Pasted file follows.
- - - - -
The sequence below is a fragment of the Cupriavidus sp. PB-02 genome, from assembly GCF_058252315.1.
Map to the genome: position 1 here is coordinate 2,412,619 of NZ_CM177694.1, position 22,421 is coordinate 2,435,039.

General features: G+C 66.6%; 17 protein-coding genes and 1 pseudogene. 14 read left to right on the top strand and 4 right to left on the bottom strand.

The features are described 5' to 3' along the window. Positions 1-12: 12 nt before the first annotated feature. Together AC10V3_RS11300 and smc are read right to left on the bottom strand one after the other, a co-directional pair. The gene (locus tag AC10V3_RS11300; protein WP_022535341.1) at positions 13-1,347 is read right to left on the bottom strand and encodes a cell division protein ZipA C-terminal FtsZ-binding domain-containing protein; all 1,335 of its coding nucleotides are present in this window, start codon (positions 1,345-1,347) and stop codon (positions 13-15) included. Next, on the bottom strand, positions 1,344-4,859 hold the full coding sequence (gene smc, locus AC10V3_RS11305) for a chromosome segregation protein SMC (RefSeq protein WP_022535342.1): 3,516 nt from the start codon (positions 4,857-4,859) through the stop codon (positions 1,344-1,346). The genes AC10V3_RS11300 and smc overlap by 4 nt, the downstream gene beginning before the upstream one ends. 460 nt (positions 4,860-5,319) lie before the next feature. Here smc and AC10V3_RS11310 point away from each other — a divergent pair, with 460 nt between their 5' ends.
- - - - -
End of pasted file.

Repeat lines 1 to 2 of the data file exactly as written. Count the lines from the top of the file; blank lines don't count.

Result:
The sequence below is a fragment of the Cupriavidus sp. PB-02 genome, from assembly GCF_058252315.1.
Map to the genome: position 1 here is coordinate 2,412,619 of NZ_CM177694.1, position 22,421 is coordinate 2,435,039.